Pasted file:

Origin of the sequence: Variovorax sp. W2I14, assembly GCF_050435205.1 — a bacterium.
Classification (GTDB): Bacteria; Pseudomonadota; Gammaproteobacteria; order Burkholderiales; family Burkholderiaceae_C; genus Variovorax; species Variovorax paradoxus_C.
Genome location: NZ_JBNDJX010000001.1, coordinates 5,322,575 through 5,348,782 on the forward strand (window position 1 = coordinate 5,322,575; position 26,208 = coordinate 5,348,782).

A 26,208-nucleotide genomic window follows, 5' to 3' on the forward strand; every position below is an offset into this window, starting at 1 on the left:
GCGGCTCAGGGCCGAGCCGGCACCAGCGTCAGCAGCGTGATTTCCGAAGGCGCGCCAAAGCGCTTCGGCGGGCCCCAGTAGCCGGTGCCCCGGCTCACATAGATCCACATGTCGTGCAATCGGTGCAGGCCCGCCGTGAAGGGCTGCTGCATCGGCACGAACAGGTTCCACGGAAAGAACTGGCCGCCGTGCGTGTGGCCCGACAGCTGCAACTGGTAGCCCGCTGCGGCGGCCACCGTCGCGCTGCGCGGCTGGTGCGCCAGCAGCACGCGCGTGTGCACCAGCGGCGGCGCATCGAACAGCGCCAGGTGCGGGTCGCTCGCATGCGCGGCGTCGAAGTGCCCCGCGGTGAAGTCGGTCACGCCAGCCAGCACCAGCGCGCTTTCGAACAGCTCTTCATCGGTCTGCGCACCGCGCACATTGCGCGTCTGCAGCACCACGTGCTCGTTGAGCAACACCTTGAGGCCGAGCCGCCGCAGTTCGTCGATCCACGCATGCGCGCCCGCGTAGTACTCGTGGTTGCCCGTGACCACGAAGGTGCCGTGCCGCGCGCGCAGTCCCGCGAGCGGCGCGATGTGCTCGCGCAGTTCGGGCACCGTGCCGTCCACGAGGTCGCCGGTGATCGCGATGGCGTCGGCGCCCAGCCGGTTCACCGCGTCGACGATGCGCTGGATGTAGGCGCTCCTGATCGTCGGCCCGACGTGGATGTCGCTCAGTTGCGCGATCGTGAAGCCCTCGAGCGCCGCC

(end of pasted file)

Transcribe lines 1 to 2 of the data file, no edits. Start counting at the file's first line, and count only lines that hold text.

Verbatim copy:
Origin of the sequence: Variovorax sp. W2I14, assembly GCF_050435205.1 — a bacterium.
Classification (GTDB): Bacteria; Pseudomonadota; Gammaproteobacteria; order Burkholderiales; family Burkholderiaceae_C; genus Variovorax; species Variovorax paradoxus_C.